Austin energetically set about attracting settlers to his colony, with the first wave of families "the Old Three Hundred" arriving late in 1825. As depicted on his map, over the rest of the decade, the territory of Austin's grant was progressively expanded, as he managed to attract a further 900 to his colony. During the same period, other American empresarios founded colonies, as shown on the map, notably 'De Witt's Colony', 'Whelin's', 'Zavalla's', 'Burnet's' and 'Felisola's'' grants. While conditions were challenging, most of these colonies succeeded in establishing permanent settlement. While technically all new immigrants were to swear allegiance to Mexico as citizens, be Roman Catholic, learn Spanish, and observe a prohibition on slavery, these stipulations were rarely enforced. Gradually, a new society was developed, demographically and culturally distinct from the rest of Mexico.
Central to his designs, Austin worked tirelessly towards creating an accurate general map of Texas. He had a voracious appetite of geographic information, constantly soliciting land surveyors throughout the land for any and all plat maps and regional surveys. His efforts were rewarded by some fine surveys, notably John Kerr's sketch of the mouth of the Lavaca River and John Williams's charting of the region that lay between Sabine and Trinity rivers. Additionally, Austin took the time to perform his own surveys. In 1826, he charted Galveston Island and bay, and in a separate effort, mapped the courses of the Colorado and Brazos Rivers. This resulted in his manuscript "Map of Texas by S F Austin, Bexar, August 8, 1827", a distinct improvement over his 1822 map.
Meanwhile, Mexican president Guadalupe Victoria began to suspect that the Anglo-American immigration was a 'Trojan Horse', a thinly veiled endeavor to annex Texas to the United States. In 1828, he dispatched General Manuel de Mier y Téran to conduct a detailed reconnaissance of the region. During his mission Téran conducted a variety of scientific surveys regulated by astronomical observations. He added some of his findings to a copy of Fiorenzo Galli's Texas (1826), which, lithographed in Mexico City, was the first printed map of Texas, today known in only a single copy. Although the General and Austin were supposedly at political cross-purposes, the two men became fast friends, and shared geographic intelligence, a contribution specifically acknowledged by Austin on the map, as a corollary to its title.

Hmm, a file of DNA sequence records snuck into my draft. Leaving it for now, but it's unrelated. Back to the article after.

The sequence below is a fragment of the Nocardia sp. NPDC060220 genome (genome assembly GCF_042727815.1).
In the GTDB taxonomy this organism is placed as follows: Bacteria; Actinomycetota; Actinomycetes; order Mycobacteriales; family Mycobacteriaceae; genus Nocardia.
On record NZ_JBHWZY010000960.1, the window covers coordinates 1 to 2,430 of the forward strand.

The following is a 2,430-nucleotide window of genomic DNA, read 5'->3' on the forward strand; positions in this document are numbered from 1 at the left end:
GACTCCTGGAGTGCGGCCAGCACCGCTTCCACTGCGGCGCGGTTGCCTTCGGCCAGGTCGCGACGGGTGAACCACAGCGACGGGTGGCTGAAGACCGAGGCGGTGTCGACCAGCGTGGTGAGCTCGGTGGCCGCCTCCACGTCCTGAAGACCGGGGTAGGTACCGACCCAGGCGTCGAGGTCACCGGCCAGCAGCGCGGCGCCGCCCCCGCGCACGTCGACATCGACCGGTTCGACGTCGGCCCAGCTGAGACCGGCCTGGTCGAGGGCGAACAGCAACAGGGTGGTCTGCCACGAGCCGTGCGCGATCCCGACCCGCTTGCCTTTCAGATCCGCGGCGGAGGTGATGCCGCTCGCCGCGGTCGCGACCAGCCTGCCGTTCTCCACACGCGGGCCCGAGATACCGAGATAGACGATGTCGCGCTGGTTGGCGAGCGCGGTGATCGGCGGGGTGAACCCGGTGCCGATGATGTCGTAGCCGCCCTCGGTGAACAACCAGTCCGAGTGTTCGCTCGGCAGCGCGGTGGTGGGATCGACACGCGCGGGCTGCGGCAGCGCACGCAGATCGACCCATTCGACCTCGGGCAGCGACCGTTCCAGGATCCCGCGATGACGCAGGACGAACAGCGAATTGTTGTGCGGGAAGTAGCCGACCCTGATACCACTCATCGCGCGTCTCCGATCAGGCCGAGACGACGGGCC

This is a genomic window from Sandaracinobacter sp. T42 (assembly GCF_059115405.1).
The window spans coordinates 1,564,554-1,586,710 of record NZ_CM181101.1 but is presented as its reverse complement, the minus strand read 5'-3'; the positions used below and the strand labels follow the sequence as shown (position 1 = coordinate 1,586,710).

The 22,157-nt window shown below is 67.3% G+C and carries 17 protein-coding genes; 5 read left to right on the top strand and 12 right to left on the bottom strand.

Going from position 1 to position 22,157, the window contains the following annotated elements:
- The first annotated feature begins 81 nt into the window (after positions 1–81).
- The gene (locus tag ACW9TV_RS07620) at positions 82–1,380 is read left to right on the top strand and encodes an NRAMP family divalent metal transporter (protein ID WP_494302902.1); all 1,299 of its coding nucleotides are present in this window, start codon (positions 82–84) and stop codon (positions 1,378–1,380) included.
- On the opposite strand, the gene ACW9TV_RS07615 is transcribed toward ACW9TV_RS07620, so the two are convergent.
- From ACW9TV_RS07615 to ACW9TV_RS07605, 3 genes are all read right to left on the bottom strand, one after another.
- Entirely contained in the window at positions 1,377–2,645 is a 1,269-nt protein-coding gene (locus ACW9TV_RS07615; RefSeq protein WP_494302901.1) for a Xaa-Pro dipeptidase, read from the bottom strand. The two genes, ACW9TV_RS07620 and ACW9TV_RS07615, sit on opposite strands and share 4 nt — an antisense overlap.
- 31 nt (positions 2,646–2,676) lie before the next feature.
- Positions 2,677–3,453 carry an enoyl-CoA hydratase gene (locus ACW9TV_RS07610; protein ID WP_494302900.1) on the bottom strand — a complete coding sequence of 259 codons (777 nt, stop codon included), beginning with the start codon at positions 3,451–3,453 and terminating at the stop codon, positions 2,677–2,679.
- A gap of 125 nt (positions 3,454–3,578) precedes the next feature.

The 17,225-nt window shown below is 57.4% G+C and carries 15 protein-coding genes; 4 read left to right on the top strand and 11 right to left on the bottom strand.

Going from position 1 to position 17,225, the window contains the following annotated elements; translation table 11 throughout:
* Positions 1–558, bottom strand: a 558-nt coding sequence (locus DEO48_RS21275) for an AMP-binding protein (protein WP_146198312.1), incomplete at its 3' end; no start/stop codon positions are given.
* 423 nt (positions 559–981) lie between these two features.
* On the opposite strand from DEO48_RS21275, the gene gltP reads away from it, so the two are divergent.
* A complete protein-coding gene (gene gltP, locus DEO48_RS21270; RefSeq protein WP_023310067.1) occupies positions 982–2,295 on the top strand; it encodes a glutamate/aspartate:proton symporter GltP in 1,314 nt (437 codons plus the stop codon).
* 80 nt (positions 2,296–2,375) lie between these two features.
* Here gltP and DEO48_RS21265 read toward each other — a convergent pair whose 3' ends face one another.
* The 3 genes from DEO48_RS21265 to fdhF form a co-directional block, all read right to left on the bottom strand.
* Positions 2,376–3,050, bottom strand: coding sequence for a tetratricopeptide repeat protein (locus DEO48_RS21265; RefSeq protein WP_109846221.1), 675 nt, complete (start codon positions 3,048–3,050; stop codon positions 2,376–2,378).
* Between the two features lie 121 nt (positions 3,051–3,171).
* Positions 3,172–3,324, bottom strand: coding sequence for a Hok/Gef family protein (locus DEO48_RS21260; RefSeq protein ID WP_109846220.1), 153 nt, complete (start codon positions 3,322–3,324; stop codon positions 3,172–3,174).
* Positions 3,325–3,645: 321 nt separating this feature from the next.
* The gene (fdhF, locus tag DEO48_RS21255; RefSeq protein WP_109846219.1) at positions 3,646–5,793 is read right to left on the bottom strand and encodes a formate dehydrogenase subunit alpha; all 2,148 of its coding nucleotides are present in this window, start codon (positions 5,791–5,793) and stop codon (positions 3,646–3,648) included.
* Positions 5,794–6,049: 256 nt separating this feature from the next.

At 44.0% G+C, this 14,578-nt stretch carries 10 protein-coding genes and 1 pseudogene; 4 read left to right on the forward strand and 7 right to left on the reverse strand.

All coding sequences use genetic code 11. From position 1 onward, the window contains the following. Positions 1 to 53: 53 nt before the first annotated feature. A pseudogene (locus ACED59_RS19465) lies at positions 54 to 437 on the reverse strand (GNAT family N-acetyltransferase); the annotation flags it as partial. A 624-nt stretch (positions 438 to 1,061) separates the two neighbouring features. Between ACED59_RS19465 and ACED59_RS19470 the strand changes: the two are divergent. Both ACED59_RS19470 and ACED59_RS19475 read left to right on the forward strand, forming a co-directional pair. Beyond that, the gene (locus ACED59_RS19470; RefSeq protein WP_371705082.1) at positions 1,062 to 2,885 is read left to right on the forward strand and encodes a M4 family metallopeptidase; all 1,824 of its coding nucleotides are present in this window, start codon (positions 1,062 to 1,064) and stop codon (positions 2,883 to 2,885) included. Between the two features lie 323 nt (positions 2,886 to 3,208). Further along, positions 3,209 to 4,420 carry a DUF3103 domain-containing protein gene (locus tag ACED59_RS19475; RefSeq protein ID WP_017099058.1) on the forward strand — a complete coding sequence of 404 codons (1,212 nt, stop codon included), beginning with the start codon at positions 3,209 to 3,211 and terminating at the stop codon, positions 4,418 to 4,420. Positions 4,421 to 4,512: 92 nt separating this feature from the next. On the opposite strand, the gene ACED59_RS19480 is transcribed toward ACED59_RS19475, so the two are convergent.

Austin was finally satisfied that he had obtained the intelligence necessary to create the finest possible general map of Texas. Armed with the knowledge gained from Téran and new surveys such as Alexander Thompson's chart of Galveston Bay, done for the Mexican Navy, Austin spent countless hours perfecting his creation. Over twenty sketches are preserved in his personal papers.
Austin contacted his kinsman and personal attorney, Thomas Leamington, in Philadelphia to arrange for the publication of the map. Leamington brought Austin's project to the attention of Henry Schenk Tanner (1786-1858), who was then the most respected and successful American map publisher, responsible for such grand projects as A New American Atlas (1819-23). In June, 1829, Austin sent a finished manuscript map to Tanner, who went to great efforts to perfect the design and carefully engrave the map. Copies of the first edition appeared March, 1830. It was of immediate importance and quickly became the authoritative cartographic conception of Texas.
In July, 1829, Austin sent another manuscript version of his map, this time with Spanish text, to the Mexican bureaucracy, hoping that it would eventually reach the desk of President Vincente Guerrero. In doing so, he sought to assure Chapultepec Palace of his loyalty, writing that
I perform this service to my adopted country in deference to the duty of a citizen and in case his excellency the president should esteem it proper to command the map to be engraved and published I grant to the national government for that purpose all the rights to the map which belong to me by the law as its author.
On another occasion, Austin assured the Mexican Treasury Secretary that
My purpose [in making the map] has been to add to the fund of geographic knowledge of Mexican territory, and to make known our beloved Texas to the Mexicans and the world.
It is not clear what high-level administrators in Mexico City made of the map, and for whatever reason they never acted to have it published.